Khullam Khulla

Rishi Kapoor with Meena Iyer

Harper Collins

Pages 269

Price Rs 599

Before rolling up my sleeves to jot down my thoughts regarding Khullam Khulla, Rishi Kapoor’s autobiographical sketch, I think, I must mention, that my first Hindi film was Khel Khel Mein — the book’s title floated from the buoyantly bubbly Khullam Khulla Pyar Kareinge song. And here, add that I learnt my first few witterings of Hindi from the stated movie and aah yes, Rishi Kapoor with his soft curly locks, liquidy brown eyes, cheeky cherubic face was my first love, the feeling which continued way into adolescence, a remnant of that snugly sentiment intact when one occasions to go back into time. That said, time for attempting to appraise Rishi Kapoor’s Khullam Khulla, with an objective head not to forget the heart part. The first line takes off, “I was born lucky. On 4 September, 1952, the planets, I am told, were in perfect alignment.” The reader then is introduced to his father, Raj Kapoor, who for the most part is everywhere in the book, at the backdrop of the filmstar’s thoughts. (Incidentally, the startling informative Foreword has been, with refreshing forthrightness, penned by son, Ranbir Kapoor and interestingly, there is an Afterword written with candid affection by wife Neetu.)

Khullam Khulla is less about Rishi and more about the larger-than- life Raj Kapoor, in every conscious and sub-conscious breath.

One fine afternoon, Emperor Akbar (Dada Prithviraj Kapoor) piled Rishi and his siblings in his tiny Opel car chauffeuring them to the resplendent sets of Mughal-e-Azam. The grandson was dazzled to the point of being bewitched by the Plaster of Paris swords, sabres and spears. Director Asif gifted little Chintu a dagger. The six-year-old was over the moon, so besot with it that ethereal Madhubala’s beauty waned in contrast; so captivated by the weapon that he did not care to witness the epic scene where Emperor Akbar attempts to stop his son, Prince Salim from going to battle against him. The Mughal Emperor had put on a lot of weight during the making of the movie and thus was consigned to a strict diet by his wife. It was on one of these dieting days when Asif dropped by for dinner; he was about to tuck into the extravagant Punjabi feast lavishly laid on the dining table when he was aghast to notice Chintu’s grandfather’s fare comprised of a diuretic drink accompanied by, what would pass off to the reader as an anorexic salad. Asif was quick on elucidating that he was not making Jodha Akbar but Mughal-e-Azam — throwing light on the fact that Emperor’s do not diet.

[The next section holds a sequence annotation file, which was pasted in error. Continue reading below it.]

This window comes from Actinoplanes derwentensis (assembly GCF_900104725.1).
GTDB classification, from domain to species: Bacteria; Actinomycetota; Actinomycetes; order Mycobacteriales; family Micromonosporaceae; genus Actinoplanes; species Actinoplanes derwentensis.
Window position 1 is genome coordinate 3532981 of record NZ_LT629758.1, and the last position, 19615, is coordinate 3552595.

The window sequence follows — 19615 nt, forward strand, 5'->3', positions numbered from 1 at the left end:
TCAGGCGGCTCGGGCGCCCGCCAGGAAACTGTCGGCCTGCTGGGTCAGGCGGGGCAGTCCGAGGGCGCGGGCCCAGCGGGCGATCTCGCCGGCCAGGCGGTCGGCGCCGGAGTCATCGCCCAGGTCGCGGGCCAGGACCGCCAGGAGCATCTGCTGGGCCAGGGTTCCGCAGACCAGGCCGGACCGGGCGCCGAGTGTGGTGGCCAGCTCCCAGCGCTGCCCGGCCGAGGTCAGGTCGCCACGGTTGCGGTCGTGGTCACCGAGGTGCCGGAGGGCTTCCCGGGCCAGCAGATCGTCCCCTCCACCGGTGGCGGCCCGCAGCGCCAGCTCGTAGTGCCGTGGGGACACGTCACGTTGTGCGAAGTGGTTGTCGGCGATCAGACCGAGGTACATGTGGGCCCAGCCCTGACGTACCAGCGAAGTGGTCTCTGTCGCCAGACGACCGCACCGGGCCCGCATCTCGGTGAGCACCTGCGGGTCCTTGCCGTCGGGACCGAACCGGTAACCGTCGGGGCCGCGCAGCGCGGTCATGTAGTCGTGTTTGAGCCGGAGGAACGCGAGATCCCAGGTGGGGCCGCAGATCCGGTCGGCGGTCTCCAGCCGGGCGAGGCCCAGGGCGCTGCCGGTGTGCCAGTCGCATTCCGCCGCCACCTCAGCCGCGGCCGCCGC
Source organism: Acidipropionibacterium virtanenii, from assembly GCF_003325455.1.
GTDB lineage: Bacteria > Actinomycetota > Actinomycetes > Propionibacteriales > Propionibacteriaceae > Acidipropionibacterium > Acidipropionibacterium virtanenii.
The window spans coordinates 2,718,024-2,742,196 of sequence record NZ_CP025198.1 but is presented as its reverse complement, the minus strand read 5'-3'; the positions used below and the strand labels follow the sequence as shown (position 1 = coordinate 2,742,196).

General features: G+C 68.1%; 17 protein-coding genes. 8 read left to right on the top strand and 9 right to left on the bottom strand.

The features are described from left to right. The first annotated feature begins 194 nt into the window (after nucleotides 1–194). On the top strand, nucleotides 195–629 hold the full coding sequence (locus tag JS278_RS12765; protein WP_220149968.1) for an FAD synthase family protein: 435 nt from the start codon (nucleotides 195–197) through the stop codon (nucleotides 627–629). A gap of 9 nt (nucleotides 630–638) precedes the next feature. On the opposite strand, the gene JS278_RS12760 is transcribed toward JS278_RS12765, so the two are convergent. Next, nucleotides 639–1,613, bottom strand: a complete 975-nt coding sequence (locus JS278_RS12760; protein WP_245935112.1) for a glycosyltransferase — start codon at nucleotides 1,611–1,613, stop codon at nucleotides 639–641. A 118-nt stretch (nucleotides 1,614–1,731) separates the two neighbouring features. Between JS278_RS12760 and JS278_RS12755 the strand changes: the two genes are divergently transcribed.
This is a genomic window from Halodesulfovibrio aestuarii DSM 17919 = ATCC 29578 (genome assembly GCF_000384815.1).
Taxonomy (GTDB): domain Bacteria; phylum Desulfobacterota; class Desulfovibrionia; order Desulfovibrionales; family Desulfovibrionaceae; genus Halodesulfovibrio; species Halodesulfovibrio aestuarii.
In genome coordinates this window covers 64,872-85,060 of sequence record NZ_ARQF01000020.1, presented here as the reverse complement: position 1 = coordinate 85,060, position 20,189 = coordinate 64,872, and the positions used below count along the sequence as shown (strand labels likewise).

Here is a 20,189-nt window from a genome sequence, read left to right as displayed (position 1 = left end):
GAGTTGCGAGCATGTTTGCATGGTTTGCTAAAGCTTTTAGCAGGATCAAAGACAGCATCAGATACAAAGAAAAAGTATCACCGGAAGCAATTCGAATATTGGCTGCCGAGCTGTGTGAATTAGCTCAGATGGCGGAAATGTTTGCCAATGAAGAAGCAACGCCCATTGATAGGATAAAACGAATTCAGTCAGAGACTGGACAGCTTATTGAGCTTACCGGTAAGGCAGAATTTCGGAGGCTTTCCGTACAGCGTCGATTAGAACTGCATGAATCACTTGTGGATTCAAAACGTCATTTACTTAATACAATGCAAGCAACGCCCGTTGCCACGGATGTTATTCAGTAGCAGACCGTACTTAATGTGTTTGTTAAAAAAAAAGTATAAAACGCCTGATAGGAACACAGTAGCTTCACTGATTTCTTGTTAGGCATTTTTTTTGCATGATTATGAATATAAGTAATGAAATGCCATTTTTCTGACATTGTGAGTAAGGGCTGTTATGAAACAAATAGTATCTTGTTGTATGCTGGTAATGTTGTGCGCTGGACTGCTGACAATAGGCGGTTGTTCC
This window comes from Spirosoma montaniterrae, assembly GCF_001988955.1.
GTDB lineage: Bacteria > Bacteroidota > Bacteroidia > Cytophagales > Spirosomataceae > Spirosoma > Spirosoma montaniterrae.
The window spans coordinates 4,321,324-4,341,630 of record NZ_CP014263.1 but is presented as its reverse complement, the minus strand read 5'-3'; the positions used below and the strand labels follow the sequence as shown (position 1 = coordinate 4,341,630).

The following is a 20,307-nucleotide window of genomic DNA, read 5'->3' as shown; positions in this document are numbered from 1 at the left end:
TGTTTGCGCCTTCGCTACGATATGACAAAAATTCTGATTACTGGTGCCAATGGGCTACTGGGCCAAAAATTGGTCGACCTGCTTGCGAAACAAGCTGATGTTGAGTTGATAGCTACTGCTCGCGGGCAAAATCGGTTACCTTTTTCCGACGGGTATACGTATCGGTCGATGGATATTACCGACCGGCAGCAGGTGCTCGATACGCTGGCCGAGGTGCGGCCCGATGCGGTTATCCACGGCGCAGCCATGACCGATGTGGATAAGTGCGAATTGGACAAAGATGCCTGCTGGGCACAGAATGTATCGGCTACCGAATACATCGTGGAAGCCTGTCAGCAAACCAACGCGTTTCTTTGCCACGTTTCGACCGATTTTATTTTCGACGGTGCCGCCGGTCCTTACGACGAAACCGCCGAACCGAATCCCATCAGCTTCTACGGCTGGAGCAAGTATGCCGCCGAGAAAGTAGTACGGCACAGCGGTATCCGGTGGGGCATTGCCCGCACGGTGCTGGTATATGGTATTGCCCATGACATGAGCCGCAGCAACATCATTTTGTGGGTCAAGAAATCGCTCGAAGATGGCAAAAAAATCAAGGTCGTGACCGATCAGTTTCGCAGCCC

Khullam Khulla spills from the brim with scores of countless exceptional stories and with this immeasurable landscape, by no measure, can one fit it into a given space.  Therefore, one will have to do with touching on a handful of accounts in run-off-your-feet sentences. Raj Kapoor’s hospitality was legendary, unparalleled perhaps even today. Meticulous planning went into his birthday bash, commencing months in advance. His Holi parties were the talk of tinsel town long after the vibrant colours had worn off. The Kapoors commenced celebrating Ganesh Chaturthi with Chintu’s birth; doing so till date with their characteristic vivacity. Nargis Dutt was invited for Rishi Kapoor’s wedding and put at ease by the gracious hostess, Krishna Raj Kapoor. The nervous Nargis had stepped foot into an RK occasion after 24 years. Nusrat Fateh Ali Khan was flown in from Pakistan for the Sangeet which being quintessentially Raj Kapoor, went on till 6ish in the morning. It comes across as strangely heart-warming that when the Showman was flown to Sloan Kettering in New York, Sunil Dutt who had on account of Nargis’s illness, made many contacts, was of much assistance. This, despite the ardent relationship that Raj and Nargis shared, immortalised in the emblematic RK banner taken from a particularly passionate scene in Barsaat between the real and reel amorous pair. Dilip Kumar and Rishi’s father were professional rivals indeed, but yet were best of friends. Dilip Kumar was in Peshawar when he heard that Raj Kapoor was critically ill. He took the first flight to Delhi and an exception was made for him to visit his friend in the ICU. “Raj, get up, stop clowning. You have always been the scene stealer…” admonished Dilip Saab. “Mein abhi Peshawar se aaya hoon”, enticing him with Chapli Kababs they’d savour as kids.